“The 20th century was a trying period for Ukrainian art. After a promisingly avant-garde start to the 1900s, during which many popular contemporary movements like Futurism, Constructionism and Cubism swept through the streets of Kiev, everything came to a very sudden (and very prolonged) halt in 1922 with the foundation of the Soviet Union. However, since the parting of the Iron Curtain in 1991, Ukrainian art has enjoyed a stuttering resurgence – and it’s set for an enormous boost this summer with the opening of Kiev’s first ever Biennale…”

You can read the rest of ‘Kiev Arsenale 2012′ by clicking on the image to the left. Or you can read my latest one about Eastern European cruises. Here’s the intro:

“Medieval hilltop castles, high gold-domed churches and ancient Mediterranean ports… Eastern Europe has a wealth of treasures just waiting to be discovered. As there’s no finer way to acquaint yourself with a city than with a late night excursion on the water, here are five of the East’s favourite evening cruises…”

You can read the whole article by clicking this here link (it’s external, you know).

If you’ve noticed a theme emerging, it’s that I specialise in Central and European destinations for Vertu. Hopefully, the remaining dozen-or-so articles covering this area, plus the few elsewhere, will appear in my travel journalism portfolio shortly.

Europe’s Best Cemeteries #3

Père-Lachaise – Paris, France

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Everyone loves a celebrity corpse, and there are quite literally piles of them in Père-Lachaise. Renowned as the final resting place of Jim Morrison, this enormous Parisian landmark is also home to Oscar Wilde, Frédéric Chopin, Molière, Marcel Proust and Édith Piaf (three guesses what’s written on her tombstone. Wrong: there’s nothing.)

But it’s not all about the famous cadavers: come for the dead, stay for the décor. Père-Lachaise’s ornate memorials, leafy walkways and lovely smoke-free follies help create a calm oasis in the frantic French capital.

You can read the whole article – Killing Time in Europe’s Best Cemeteries – in the August edition of stalkingElk

Europe’s Best Cemeteries #2

Old Jewish Cemetery – Prague, Czech Republic

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The Old Jewish Cemetery in Prague is, rather predictably, a cemetery for old Jews: specifically, those who snuffed it between 1439 and 1787. During this time the Jewish community was kettled into a tiny ghetto, having to stuff their stiffs into a 60-metre-square graveyard, and so over three centuries it was crammed with around 100,000 bodies. Which explains why it has Europe’s highest concentration of tombstones.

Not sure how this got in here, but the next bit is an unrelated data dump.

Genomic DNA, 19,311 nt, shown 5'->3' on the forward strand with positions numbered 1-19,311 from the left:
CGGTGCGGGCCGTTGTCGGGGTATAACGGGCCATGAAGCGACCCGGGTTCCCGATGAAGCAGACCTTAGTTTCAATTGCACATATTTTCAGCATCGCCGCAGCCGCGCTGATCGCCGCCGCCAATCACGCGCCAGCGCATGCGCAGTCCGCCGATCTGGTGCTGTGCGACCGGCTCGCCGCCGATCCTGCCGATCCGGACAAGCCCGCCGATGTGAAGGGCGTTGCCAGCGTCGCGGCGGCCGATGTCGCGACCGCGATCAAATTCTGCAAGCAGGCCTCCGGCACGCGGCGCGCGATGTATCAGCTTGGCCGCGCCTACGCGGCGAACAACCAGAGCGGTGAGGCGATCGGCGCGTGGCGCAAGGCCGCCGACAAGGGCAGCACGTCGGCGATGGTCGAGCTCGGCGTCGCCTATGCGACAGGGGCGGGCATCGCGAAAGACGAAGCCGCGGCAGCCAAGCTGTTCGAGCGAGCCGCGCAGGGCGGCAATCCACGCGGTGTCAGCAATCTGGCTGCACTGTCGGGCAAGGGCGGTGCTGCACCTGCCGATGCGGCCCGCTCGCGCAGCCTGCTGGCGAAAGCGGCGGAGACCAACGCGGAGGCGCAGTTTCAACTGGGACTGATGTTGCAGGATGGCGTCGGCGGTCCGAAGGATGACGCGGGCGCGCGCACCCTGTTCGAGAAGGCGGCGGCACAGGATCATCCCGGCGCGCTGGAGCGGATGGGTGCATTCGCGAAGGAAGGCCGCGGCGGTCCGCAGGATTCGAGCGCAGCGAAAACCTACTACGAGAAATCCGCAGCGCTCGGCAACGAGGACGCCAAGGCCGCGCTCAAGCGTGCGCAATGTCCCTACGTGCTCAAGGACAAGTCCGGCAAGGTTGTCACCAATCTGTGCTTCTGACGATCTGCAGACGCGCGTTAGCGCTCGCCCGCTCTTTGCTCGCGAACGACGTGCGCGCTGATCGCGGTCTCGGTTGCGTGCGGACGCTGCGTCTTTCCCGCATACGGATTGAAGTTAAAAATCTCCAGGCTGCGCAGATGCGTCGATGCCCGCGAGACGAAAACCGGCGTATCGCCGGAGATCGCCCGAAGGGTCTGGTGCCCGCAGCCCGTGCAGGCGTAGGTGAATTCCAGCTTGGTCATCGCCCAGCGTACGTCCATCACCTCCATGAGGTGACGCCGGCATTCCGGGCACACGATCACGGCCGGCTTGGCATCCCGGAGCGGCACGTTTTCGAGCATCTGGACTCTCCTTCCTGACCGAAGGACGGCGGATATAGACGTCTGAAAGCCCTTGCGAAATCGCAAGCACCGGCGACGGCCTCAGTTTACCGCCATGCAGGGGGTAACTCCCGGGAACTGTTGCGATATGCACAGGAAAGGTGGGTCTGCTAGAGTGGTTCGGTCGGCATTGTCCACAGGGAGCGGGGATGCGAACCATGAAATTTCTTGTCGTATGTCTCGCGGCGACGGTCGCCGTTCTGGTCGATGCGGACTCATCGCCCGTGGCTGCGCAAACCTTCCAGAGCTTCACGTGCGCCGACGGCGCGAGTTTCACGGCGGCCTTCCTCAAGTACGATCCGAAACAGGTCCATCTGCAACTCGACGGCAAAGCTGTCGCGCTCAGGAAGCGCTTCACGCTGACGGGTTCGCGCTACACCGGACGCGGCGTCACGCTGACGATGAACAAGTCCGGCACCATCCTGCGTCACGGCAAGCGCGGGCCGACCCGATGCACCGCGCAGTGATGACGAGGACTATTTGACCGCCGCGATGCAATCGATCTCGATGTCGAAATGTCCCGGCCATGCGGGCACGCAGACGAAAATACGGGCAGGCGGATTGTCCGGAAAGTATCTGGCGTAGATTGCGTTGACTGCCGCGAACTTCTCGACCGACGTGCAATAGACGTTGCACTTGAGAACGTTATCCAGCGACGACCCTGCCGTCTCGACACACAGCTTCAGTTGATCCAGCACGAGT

FUN FACT!!! Prague’s famous cemetery only survived Nazi occupation because Hitler wanted to preserve it as ‘a museum to an extinct race’.

You can read the whole article – Killing Time in Europe’s Best Cemeteries – in the August edition of stalkingElk

Europe’s Best Cemeteries #1

Cross Bones – London, England

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The most famous resting place in London is, without doubt, the wonderfully gothic Highgate: the eternal residence of everyone from Karl ‘Commie’ Marx to Douglas ‘Galaxy’ Adams; Michael ‘Benzene’ Faraday to Jeremy ‘Withered’ Beadle. The capital’s most interesting cemetery, on the other hand, is Cross Bones.

An unconsecrated necropolis for so-called ‘Winchester Geese’ – medieval prostitutes who were licenced by the Bishop of Winchester to work within Southwark – it is simply a mass grave for those deemed unfit for a Christian burial: the outcast dead. Now it’s most famous for a cracking Halloween procession.

You can read the whole article – Killing Time in Europe’s Best Cemeteries – in the August edition of stalkingElk